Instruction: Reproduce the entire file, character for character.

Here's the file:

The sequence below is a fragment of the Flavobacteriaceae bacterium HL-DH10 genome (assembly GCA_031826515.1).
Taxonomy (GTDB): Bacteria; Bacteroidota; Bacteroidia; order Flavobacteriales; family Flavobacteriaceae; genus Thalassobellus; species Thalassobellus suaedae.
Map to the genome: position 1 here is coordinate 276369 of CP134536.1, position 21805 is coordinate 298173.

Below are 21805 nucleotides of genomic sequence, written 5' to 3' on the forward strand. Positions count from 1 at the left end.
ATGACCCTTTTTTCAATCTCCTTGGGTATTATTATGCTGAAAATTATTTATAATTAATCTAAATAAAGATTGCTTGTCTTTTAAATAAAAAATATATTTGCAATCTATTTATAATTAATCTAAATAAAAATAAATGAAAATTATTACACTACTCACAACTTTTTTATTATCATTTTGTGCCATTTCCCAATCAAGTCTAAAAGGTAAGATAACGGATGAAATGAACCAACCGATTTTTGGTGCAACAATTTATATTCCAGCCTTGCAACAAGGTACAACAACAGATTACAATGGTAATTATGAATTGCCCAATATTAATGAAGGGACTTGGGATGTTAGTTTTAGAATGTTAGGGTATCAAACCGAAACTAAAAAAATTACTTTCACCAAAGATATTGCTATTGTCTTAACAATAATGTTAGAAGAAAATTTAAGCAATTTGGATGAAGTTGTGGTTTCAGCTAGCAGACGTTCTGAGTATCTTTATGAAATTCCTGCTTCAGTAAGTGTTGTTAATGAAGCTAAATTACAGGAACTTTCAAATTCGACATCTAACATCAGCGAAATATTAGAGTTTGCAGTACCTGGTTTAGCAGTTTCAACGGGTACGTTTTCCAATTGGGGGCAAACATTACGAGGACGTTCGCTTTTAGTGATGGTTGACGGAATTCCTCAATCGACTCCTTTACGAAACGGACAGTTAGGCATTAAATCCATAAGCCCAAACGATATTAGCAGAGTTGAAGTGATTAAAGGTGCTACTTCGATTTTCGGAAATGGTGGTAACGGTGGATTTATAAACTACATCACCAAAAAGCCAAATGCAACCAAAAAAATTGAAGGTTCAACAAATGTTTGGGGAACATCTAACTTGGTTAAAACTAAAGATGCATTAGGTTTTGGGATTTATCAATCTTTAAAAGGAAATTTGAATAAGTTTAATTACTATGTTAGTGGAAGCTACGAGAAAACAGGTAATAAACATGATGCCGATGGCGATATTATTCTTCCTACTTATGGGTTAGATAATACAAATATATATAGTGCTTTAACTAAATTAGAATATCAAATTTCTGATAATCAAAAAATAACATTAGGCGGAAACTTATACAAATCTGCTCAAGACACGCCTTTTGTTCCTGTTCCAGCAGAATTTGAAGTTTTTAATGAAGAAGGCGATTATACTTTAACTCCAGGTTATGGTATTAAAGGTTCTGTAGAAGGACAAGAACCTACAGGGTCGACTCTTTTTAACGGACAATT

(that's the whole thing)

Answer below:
The sequence below is a fragment of the Flavobacteriaceae bacterium HL-DH10 genome (assembly GCA_031826515.1).
Taxonomy (GTDB): Bacteria; Bacteroidota; Bacteroidia; order Flavobacteriales; family Flavobacteriaceae; genus Thalassobellus; species Thalassobellus suaedae.
Map to the genome: position 1 here is coordinate 276369 of CP134536.1, position 21805 is coordinate 298173.

Below are 21805 nucleotides of genomic sequence, written 5' to 3' on the forward strand. Positions count from 1 at the left end.
ATGACCCTTTTTTCAATCTCCTTGGGTATTATTATGCTGAAAATTATTTATAATTAATCTAAATAAAGATTGCTTGTCTTTTAAATAAAAAATATATTTGCAATCTATTTATAATTAATCTAAATAAAAATAAATGAAAATTATTACACTACTCACAACTTTTTTATTATCATTTTGTGCCATTTCCCAATCAAGTCTAAAAGGTAAGATAACGGATGAAATGAACCAACCGATTTTTGGTGCAACAATTTATATTCCAGCCTTGCAACAAGGTACAACAACAGATTACAATGGTAATTATGAATTGCCCAATATTAATGAAGGGACTTGGGATGTTAGTTTTAGAATGTTAGGGTATCAAACCGAAACTAAAAAAATTACTTTCACCAAAGATATTGCTATTGTCTTAACAATAATGTTAGAAGAAAATTTAAGCAATTTGGATGAAGTTGTGGTTTCAGCTAGCAGACGTTCTGAGTATCTTTATGAAATTCCTGCTTCAGTAAGTGTTGTTAATGAAGCTAAATTACAGGAACTTTCAAATTCGACATCTAACATCAGCGAAATATTAGAGTTTGCAGTACCTGGTTTAGCAGTTTCAACGGGTACGTTTTCCAATTGGGGGCAAACATTACGAGGACGTTCGCTTTTAGTGATGGTTGACGGAATTCCTCAATCGACTCCTTTACGAAACGGACAGTTAGGCATTAAATCCATAAGCCCAAACGATATTAGCAGAGTTGAAGTGATTAAAGGTGCTACTTCGATTTTCGGAAATGGTGGTAACGGTGGATTTATAAACTACATCACCAAAAAGCCAAATGCAACCAAAAAAATTGAAGGTTCAACAAATGTTTGGGGAACATCTAACTTGGTTAAAACTAAAGATGCATTAGGTTTTGGGATTTATCAATCTTTAAAAGGAAATTTGAATAAGTTTAATTACTATGTTAGTGGAAGCTACGAGAAAACAGGTAATAAACATGATGCCGATGGCGATATTATTCTTCCTACTTATGGGTTAGATAATACAAATATATATAGTGCTTTAACTAAATTAGAATATCAAATTTCTGATAATCAAAAAATAACATTAGGCGGAAACTTATACAAATCTGCTCAAGACACGCCTTTTGTTCCTGTTCCAGCAGAATTTGAAGTTTTTAATGAAGAAGGCGATTATACTTTAACTCCAGGTTATGGTATTAAAGGTTCTGTAGAAGGACAAGAACCTACAGGGTCGACTCTTTTTAACGGACAATT